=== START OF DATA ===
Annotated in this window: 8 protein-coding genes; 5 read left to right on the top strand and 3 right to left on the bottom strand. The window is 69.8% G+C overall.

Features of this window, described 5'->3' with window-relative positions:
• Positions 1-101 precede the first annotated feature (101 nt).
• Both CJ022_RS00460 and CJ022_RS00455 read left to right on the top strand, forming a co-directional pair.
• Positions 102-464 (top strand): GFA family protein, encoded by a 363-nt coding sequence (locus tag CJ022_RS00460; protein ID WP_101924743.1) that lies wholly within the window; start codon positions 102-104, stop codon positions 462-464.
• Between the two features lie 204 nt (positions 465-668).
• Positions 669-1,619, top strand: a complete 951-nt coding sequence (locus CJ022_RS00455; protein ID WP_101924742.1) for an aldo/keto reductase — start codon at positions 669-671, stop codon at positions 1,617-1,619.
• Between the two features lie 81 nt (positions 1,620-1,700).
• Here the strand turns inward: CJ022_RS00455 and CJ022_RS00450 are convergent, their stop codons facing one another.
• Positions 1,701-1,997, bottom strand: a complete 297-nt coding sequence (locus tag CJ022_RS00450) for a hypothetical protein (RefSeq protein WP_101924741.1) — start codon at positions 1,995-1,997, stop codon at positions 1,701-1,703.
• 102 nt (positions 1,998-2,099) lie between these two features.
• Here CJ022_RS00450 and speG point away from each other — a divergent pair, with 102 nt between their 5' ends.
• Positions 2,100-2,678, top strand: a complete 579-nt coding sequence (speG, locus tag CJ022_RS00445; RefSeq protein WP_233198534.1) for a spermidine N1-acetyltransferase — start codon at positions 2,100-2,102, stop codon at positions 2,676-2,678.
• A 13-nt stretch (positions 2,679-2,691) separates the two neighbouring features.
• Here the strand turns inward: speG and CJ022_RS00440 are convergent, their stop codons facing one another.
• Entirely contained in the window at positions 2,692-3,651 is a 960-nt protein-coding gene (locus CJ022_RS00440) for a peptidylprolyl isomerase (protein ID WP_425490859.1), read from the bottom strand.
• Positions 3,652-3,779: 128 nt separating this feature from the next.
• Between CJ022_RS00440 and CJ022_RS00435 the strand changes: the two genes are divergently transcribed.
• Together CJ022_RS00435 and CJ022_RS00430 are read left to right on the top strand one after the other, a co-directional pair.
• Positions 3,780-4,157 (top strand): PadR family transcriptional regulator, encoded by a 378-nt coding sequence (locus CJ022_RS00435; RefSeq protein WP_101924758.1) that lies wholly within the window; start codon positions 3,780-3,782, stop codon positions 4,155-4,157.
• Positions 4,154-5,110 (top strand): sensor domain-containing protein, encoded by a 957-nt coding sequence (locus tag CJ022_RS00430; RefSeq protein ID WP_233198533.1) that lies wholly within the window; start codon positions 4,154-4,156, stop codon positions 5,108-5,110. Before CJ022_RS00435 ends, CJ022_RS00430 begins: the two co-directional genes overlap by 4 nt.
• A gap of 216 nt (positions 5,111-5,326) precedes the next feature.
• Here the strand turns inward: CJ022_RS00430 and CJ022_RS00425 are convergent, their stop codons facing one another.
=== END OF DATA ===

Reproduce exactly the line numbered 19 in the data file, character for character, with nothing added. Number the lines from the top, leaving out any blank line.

• Together CJ022_RS00435 and CJ022_RS00430 are read left to right on the top strand one after the other, a co-directional pair.